Phone: 212-860-5541


Price: $150.00

Autographed two page letter signed to the violinist Yvonne Astruc on Société des Auteurs Compositeurs et Editeurs de Musique stationary, Paris, June 12, 1934.


Casadesus writes:


3 rue Cretet Paris 9th

Tel: Lamartine 87.45


My dear Artiste,


Le Chant de Mistral has just been published.  Allow me to send you a copy.  My publisher, Mr. Charles Hayet, 12 rue Gaillon in Paris 2nd, is at your disposal to send you free of charge, at your request, the additional parts of my account that you may need. Thanking you in advance for the use you will make of this piece, please accept my sincere and admiring wishes.


Your devoted,


Francis Casadesus


P.S. My fondest memories to your dear Marcel Ciampi.


Casadesus (1870-1954) was the oldest sibling of the first generation of France’s outstanding family of musicians and other artistic endeavors.  Francis was the first to attend the Paris Conservatoire where his main teachers were Lavignac and Franck. 


The composer began his professional career as a conductor to support himself at both the Paris Opera and the Opera Comique, taking the orchestras on symphonic tours in the major cities en Provence between 1890-1892.  In 1895 he took the Opera Comique Orchestra on a European tour.  In addition to conducting and composing, Casadesus was also a music critic starting in 1907 for the journal “Aurore” and in 1916, he founded the journal “La Musique” where he made it his business to publish the works of composers who were killed in the War, or imprisoned which would never have seen the light of day.  In 1918 at the end of World War I, General John J. Pershing sent Walter Damrosch to France to examine the state of music instruction in the Country after the War, as well as the status of the Military Bands.  Damrosch reported back in April of 1919 to Pershing recommending a collaboration of French and American musicians in a conservatory atmosphere, bringing his friend Francis Casadesus into the project.  Casadesus led the initial Conservatory from 1919 until it was moved to the Palace at Fontainebleau, where Charles Widor became the General Director and Casadesus became the Artistic Director until 1923, afterwards, he continued to teach conducting there.  In the early 1920’s the composer was a pioneer in conducting orchestral music over the radio as his friend Walter Damrosch was doing in America.  He also became the General Director of the Fêtes du Peuple, The People’s Music Festival and in 1942, he was elected Vice President of the Société des Auteurs Compositeurs et Editeurs de Musique.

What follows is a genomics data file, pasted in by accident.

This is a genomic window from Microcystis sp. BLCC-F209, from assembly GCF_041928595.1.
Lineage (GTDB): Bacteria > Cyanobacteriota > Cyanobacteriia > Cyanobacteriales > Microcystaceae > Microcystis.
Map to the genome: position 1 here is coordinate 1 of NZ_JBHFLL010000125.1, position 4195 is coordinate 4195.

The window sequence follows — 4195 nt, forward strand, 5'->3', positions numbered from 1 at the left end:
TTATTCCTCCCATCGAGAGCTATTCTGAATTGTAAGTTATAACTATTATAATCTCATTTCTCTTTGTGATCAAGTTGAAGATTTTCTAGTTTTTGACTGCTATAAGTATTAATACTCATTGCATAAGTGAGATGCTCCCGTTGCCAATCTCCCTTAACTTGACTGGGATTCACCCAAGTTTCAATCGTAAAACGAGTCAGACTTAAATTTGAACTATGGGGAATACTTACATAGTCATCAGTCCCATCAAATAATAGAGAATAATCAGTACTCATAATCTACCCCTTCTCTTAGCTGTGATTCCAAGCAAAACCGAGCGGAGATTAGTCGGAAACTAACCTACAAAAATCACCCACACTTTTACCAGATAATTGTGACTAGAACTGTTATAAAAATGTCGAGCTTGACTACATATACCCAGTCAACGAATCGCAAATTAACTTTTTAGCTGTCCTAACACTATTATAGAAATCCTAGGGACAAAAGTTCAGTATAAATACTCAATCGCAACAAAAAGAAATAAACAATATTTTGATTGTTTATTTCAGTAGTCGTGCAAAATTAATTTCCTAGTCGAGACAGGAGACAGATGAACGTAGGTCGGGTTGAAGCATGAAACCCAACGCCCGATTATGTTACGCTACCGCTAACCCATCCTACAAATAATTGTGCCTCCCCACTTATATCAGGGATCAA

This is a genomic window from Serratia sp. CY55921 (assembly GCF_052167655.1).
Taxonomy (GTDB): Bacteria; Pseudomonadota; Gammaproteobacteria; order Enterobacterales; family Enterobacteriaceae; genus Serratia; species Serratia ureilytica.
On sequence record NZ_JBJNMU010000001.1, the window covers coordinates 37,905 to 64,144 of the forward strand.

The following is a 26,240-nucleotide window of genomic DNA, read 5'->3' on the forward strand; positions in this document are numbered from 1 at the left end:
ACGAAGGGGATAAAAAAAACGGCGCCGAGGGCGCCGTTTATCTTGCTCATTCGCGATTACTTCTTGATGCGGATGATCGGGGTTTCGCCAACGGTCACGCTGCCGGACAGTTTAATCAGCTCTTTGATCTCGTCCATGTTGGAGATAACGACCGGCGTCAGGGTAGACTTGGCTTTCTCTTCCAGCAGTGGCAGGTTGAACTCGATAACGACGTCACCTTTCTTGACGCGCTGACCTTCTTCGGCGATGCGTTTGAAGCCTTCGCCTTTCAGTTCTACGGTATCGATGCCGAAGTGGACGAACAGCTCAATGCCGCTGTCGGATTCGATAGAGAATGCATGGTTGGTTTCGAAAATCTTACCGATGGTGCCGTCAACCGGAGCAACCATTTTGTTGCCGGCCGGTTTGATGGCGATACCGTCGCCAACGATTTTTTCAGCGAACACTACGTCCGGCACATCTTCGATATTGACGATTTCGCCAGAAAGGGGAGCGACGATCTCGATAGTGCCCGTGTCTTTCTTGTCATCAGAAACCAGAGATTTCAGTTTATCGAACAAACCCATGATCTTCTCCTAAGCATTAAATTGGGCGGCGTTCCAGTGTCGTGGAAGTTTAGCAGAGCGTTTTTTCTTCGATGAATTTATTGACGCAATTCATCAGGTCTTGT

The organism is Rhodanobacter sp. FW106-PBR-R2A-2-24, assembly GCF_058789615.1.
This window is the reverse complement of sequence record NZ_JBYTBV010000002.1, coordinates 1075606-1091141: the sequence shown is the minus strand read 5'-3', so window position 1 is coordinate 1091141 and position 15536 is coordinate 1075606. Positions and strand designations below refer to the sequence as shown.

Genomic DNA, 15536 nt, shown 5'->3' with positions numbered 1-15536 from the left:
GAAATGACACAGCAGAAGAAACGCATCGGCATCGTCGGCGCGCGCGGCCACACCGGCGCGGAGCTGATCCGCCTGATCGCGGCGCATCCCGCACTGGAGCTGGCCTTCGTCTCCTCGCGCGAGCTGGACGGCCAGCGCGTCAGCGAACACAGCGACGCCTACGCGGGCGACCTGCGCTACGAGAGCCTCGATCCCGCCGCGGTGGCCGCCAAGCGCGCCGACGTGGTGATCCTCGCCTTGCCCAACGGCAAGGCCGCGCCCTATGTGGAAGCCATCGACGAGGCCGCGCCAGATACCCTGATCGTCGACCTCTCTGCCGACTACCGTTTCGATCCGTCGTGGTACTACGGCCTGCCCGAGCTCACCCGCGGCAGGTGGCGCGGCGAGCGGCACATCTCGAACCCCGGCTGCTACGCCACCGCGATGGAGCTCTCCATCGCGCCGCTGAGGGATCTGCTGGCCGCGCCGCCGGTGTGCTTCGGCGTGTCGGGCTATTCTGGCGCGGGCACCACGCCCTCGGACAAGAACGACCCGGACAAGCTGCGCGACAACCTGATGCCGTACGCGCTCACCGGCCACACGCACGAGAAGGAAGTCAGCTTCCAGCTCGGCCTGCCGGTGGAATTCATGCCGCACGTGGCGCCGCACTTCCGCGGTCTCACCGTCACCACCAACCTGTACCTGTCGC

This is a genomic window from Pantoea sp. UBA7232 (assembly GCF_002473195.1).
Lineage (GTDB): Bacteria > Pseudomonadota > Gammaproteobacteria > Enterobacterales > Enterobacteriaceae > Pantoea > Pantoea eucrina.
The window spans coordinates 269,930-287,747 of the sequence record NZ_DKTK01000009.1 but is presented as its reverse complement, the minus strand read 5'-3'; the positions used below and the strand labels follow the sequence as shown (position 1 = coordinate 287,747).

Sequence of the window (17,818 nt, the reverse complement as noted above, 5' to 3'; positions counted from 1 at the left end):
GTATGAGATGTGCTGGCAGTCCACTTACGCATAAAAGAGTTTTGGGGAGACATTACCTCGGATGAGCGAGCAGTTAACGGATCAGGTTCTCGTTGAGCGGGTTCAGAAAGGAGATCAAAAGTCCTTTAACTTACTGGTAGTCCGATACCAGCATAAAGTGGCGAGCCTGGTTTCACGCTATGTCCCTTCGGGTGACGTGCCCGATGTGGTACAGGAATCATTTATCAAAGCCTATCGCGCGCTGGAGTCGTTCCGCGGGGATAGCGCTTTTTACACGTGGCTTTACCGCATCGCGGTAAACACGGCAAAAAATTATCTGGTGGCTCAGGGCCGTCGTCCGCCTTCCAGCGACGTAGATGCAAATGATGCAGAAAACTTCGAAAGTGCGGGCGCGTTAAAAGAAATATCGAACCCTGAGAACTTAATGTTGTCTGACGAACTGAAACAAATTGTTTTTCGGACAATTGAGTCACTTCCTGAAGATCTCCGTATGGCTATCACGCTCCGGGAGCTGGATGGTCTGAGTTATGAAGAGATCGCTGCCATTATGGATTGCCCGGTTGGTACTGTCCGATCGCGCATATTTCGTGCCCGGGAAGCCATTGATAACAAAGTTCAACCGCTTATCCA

Casadesus was a prolific composer, with five operas, the first commissioned by the Monnaie in Brussels, and two others for Monte Carlo. His first ballet, “Le Ballets de Fleurs” had 150 performances in it’s first run in Paris in 1898.  His ballet, “Le Cigale et Magali” first performed at Marseilles in 1934 contains a violin solo in the 2nd Tableau.  The composer segmented the solo and named it “Le Chant Mistral” and offered the piece as a violin solo, violin solo with piano accompaniment and as a string quartet.  Yvonne Astruc (1889-1980) was a leading violin virtuoso and pedagogue in Paris for decades.  She studied at the Conservatoire with Leffort and later privately with Enesco and became his assistant and also a concert partner. She was a great supporter of the composers of the period in France and frequently programmed the latest works of contemporary classical composers.  It is known that she had frequent contact with the entire Casadesus family and programmed Francis Casadesus’s works.  She also performed in concert and recorded with Nadia Boulanger as her accompanist and Boulanger was particularly fond of Casadesus.   Astruc was also a pedagogue and two of her leading pupils were Christian Ferras and Salvatore Accardo.  She was also married to the pianist Marcel Ciampi, who was her most frequent accompanist.


Today, Casadesus best known work is his spectacular, rollicking late Romantic 1906 “Symphonie Scandinave”.